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United States of America v. William Frisby


October 13, 2011


The opinion of the court was delivered by: Bartle, J.


Before the court is the appeal of defendant William Frisby from an Order of a magistrate judge granting the government's motion for pretrial detention and the motion of defendant Frisby for pretrial release. We review de novo an Order from a magistrate judge granting a criminal defendant pretrial detention. See 18 U.S.C. § 3145(a); United States v. Delker, 757 F.2d 1390, 1395 (3d Cir. 1985).

Frisby is one of fifteen defendants charged in a sixty-nine-

count superseding indictment related to a drug distribution network the government alleges the defendants operated in the vicinity of 5th and Christian Streets in Philadelphia, Pennsylvania. Frisby is named a defendant in three of the sixty-nine counts. The superseding indictment charges him with conspiracy to distribute 280 grams or more of cocaine base, heroin, marijuana, oxycodone, and alprozalam in violation of 21 U.S.C. § 846 (Count I); use of a communication facility to facilitate a drug felony in violation of 21 U.S.C. § 843(b) (Count XXXI); and possession of heroin, marijuana, and cocaine base with intent to distribute in violation of 21 U.S.C. § 841(a)(1) (Count LX).

Frisby appeared before a magistrate judge on September 29, 2011 for an arraignment and a hearing on the motion of the United States for pretrial detention. At the conclusion of the hearing, the magistrate judge granted the motion and detained Frisby pending further proceedings (Doc. #54). Frisby subsequently filed an appeal of the magistrate judge's bail order and a motion for pretrial release in this court, and we held an evidentiary hearing on October 12, 2011. At the hearing, the court heard testimony from a federal case agent, two Philadelphia police officers, and Frisby's wife, Chantelle Nelson.

The Bail Reform Act governs the issue of pretrial detention. 18 U.S.C. § 3142. A person is either to be (1) released on personal recognizance or upon execution of an unsecured bond; (2) released on conditions; (3) temporarily detained to permit revocation of conditional release, deportation or exclusion; or (4) detained. Id. at § 3142(a). Because Frisby allegedly conspired to distribute over 280 grams of cocaine base, he faces a maximum prison term in excess of ten years. See 21 U.S.C. §§ 841(b)(1)(A)(iii), 846. Accordingly, a rebuttable presumption arises that "no condition or combination of conditions will reasonably assure the appearance of the [defendant] ... as required and the safety of ... the community ...." 18 U.S.C. § 3142(e)(3)(A).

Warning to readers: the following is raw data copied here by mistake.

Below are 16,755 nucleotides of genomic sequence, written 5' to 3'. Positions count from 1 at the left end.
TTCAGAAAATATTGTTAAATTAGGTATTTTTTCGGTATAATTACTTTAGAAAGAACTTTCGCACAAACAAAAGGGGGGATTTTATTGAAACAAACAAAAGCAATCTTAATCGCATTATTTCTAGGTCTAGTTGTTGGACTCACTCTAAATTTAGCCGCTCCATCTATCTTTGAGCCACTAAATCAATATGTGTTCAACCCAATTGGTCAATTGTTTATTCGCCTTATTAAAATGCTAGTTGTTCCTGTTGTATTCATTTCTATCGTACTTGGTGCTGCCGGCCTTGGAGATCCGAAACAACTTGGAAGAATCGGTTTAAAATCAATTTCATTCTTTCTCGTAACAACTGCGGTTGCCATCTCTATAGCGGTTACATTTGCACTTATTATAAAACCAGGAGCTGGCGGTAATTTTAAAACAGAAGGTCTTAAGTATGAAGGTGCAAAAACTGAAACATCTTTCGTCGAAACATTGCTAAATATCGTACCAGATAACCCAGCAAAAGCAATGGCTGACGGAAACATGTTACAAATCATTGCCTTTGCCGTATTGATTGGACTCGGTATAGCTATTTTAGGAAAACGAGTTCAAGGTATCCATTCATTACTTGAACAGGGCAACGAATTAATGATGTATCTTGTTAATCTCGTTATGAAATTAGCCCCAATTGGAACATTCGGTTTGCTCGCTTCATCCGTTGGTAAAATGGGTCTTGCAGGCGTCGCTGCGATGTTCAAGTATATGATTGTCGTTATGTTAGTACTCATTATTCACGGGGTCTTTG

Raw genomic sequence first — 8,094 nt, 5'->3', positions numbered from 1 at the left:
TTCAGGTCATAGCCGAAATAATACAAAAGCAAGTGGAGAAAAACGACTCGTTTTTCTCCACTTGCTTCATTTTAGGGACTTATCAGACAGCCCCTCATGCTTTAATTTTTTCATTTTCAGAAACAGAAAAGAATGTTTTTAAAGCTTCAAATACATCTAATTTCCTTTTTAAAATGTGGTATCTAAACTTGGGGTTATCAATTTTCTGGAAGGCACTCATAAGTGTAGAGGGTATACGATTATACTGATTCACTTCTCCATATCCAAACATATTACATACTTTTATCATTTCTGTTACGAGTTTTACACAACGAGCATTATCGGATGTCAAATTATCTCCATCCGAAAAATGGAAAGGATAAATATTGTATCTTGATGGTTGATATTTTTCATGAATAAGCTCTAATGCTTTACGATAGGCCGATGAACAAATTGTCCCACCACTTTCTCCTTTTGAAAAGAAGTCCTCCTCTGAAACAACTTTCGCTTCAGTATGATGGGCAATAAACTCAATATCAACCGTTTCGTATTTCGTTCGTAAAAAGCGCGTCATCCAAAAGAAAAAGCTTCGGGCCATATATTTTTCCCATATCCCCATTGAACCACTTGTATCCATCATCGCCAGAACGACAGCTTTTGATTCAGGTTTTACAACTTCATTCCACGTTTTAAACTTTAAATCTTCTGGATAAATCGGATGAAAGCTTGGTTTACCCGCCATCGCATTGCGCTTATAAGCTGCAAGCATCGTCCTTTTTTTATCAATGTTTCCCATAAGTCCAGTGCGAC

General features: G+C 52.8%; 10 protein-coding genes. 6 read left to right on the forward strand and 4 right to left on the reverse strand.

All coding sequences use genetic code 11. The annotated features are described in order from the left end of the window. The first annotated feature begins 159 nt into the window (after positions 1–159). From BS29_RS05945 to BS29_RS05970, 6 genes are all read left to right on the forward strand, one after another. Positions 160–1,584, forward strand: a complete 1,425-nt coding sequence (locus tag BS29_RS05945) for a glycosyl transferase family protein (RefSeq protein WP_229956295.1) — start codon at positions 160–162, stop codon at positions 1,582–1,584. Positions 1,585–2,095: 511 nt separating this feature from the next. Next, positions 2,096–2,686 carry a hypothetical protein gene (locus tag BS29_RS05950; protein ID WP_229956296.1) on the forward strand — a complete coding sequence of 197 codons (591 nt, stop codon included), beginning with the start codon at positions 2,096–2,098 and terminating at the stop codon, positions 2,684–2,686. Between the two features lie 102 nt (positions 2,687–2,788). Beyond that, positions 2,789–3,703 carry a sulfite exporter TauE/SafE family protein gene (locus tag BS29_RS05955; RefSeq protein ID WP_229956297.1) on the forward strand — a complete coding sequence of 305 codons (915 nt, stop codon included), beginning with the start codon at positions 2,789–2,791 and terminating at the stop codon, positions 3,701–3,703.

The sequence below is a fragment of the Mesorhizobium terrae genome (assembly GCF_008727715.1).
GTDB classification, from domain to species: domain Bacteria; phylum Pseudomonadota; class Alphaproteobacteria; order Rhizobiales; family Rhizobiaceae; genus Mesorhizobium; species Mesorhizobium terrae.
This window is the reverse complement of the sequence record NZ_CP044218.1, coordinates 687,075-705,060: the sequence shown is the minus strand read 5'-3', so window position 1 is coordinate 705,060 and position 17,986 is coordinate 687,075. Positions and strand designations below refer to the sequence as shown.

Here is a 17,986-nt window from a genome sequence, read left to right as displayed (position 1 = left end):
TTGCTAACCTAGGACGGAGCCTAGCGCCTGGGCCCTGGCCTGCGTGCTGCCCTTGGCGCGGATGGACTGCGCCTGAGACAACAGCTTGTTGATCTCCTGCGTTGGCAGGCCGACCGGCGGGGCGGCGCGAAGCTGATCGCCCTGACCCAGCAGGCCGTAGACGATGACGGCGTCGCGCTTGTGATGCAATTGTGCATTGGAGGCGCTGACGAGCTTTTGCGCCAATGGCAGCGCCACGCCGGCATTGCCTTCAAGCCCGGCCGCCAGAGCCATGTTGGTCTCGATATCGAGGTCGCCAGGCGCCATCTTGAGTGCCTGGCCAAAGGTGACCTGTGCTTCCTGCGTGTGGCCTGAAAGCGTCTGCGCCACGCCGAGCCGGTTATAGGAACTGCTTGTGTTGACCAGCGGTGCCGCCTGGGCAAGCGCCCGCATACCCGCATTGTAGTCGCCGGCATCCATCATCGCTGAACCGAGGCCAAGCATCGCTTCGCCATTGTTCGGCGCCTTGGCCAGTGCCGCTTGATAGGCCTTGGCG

In deciding whether there are any conditions of release that will achieve these goals, the Bail Reform Act requires us to consider the following factors:

(1) The nature and circumstances of the offense charged, including whether the offense is a crime of violence or involves a narcotic drug;

(2) the weight of the evidence against the person;

(3) the history and characteristics of the person, including --

(A) the person's character, physical and mental condition, family ties, employment, financial resources, length of residence in the community, community ties, past conduct, history relating to drug or alcohol abuse, criminal history, and record concerning appearance at court proceedings; and

(B) whether, at the time of the current offense or arrest, the person was on probation, on parole, or on other release pending trial, sentencing, appeal, or completion of sentence for an offense under Federal, State, or local law; and

(4) the nature and seriousness of the danger to any person or the community that would be posed by the person's release .... 18 U.S.C. § 3142(g).

Frisby is charged with serious crimes involving the distribution of narcotics. If convicted, he faces a possible life sentence. The government has strong evidence of Frisby's involvement in these crimes, including audio recordings that implicate him. Frisby has one previous conviction for possession of marijuana from 2010 and two previous convictions for unauthorized use of an automobile and for automobile theft from 1996 and 2000, respectively. In addition, Frisby failed to appear in state court for a proceeding on June 6, 2001.

Although there was some dispute at the hearing about Frisby's work history, he informed Pretrial Services that he has been unemployed for eighteen months, except for the day of his arrest. He was then working as a contractor. Furthermore, Frisby acknowledges that he has a marijuana habit, and Pretrial Services found through a urinalysis that he tested positive for opiates, benzodiazepines, canabinoids, and oxycodone.

Considering all of these facts, Frisby has not rebutted the presumption that no set of conditions for pretrial release will assure the safety of the community. We find no error in the pretrial detention of Frisby ordered by the magistrate judge and will affirm his Order of September 29, 2011.


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